September 1992
Volume 33, Issue 10
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Articles  |   September 1992
Correlations between laser flare measurements and anterior chamber protein concentrations.
Author Affiliations
  • S M Shah
    Medical Eye Unit, St. Thomas' Hospital, London, England, UK.
  • D J Spalton
    Medical Eye Unit, St. Thomas' Hospital, London, England, UK.
  • J C Taylor
    Medical Eye Unit, St. Thomas' Hospital, London, England, UK.
Investigative Ophthalmology & Visual Science September 1992, Vol.33, 2878-2884. doi:
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      S M Shah, D J Spalton, J C Taylor; Correlations between laser flare measurements and anterior chamber protein concentrations.. Invest. Ophthalmol. Vis. Sci. 1992;33(10):2878-2884.

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      © ARVO (1962-2015); The Authors (2016-present)

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Abstract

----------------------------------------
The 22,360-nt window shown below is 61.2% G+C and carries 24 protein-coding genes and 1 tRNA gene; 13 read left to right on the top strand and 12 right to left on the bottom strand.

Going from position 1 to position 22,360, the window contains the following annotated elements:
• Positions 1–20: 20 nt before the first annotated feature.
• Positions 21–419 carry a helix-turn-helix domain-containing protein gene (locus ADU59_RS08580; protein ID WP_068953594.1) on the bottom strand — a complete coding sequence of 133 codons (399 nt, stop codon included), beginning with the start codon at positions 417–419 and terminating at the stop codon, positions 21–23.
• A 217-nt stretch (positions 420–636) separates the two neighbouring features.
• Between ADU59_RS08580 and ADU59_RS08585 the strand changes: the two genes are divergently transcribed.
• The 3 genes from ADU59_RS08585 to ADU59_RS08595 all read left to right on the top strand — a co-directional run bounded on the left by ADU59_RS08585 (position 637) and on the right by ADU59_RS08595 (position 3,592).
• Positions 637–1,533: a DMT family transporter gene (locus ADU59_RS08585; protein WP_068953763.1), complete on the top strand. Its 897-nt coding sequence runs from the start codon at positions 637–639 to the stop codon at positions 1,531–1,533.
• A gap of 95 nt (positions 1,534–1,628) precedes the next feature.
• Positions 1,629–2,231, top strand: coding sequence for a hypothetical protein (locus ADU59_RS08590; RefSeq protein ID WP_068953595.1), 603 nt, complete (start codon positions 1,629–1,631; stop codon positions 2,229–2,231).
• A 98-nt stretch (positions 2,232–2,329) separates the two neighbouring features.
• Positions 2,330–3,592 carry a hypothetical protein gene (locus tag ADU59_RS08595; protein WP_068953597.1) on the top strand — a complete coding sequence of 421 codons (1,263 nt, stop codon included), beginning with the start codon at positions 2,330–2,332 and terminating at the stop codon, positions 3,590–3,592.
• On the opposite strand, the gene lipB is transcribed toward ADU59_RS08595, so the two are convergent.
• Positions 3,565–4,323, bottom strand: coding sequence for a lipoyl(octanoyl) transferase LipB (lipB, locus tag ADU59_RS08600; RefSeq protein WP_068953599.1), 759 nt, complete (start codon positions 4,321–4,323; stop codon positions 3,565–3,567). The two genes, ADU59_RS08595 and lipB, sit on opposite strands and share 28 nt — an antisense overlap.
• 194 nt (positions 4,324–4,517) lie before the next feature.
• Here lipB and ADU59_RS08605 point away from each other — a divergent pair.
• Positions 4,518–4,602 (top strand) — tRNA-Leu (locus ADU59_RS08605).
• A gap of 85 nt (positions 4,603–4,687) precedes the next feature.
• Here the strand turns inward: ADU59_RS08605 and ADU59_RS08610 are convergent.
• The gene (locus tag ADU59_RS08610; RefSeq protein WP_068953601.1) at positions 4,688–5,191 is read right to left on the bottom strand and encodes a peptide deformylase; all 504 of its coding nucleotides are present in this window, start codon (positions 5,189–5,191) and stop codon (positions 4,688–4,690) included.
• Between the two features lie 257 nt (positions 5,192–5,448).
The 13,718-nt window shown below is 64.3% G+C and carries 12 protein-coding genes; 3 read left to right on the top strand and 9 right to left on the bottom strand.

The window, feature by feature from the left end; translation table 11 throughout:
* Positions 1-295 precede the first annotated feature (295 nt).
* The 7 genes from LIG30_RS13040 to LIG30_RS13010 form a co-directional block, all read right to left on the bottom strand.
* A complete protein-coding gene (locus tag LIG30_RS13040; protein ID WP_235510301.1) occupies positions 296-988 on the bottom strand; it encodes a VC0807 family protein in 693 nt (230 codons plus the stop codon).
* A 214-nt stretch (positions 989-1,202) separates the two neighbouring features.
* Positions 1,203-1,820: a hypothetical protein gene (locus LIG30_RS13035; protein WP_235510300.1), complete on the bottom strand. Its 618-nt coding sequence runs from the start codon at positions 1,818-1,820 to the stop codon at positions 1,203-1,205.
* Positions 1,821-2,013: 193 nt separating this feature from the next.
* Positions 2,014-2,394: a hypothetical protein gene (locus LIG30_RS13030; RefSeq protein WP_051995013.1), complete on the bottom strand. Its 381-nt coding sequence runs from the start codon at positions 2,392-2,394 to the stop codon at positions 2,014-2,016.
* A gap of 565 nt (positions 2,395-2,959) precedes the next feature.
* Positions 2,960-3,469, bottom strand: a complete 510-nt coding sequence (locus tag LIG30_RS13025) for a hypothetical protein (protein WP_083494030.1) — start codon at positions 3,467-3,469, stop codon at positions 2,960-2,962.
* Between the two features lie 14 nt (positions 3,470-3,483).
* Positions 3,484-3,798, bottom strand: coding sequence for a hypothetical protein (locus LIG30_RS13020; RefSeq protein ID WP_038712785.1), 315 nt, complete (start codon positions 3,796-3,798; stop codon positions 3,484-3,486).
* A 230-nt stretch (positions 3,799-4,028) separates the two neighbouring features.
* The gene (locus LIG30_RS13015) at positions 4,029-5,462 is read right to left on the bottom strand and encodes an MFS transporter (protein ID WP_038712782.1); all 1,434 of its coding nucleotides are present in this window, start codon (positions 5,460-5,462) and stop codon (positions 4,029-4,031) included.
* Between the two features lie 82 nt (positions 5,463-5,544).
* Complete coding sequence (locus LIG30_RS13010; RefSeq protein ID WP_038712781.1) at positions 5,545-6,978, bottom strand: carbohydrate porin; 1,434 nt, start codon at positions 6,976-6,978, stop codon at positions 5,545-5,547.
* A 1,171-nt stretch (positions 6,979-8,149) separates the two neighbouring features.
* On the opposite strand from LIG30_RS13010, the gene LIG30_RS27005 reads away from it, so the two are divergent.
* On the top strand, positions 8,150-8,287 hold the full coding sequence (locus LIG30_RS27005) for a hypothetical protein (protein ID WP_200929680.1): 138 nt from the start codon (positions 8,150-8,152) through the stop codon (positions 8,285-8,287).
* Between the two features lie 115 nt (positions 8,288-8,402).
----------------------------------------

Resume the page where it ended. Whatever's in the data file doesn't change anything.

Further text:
The laser flare cell meter quantifies anterior chamber (AC) protein (flare) by measuring light scattering of a helium-neon laser beam in the AC. The relationship between photon count and protein concentration both in vitro and in vivo was assessed. The reproducibility of the in vitro photon count measurements was 7.3%. There was a significant linear relationship between photon count and the concentration of both albumin (r = 1.0, P = 0.0001) and immunoglobulin G (IgG, r = 0.99, P = 0.0001) in vitro, but the linear-regression formulas were different with greater light scattering by IgG than by albumin at the same concentration. Laser flare measurements were done on 22 patients (12 normal eyes, 5 eyes with Fuchs' heterochromic cyclitis, and 5 uveitic eyes) before cataract surgery. Aqueous humor obtained from these patients by paracentesis was analyzed for total protein, albumin, and IgG concentration. There was a significant linear relationship (r = 0.88, P = 0.0001) between the laser flare value (range, 5.8-107.8 photons/msec) and the total aqueous protein concentration (range, 14-388 mg/dl). Use of an in vitro albumin calibration curve to convert photon count into protein concentration was found to overestimate the actual protein concentration. This overestimation was slight in normal eyes and increased with increased blood-aqueous barrier breakdown. The use of such a calibration curve therefore is not appropriate in studies on diseased eyes. The authors recommended that laser flare results be expressed in either photons per milliseconds or converted into an equivalent protein concentration using a calibration curve based on actual AC protein measurements.

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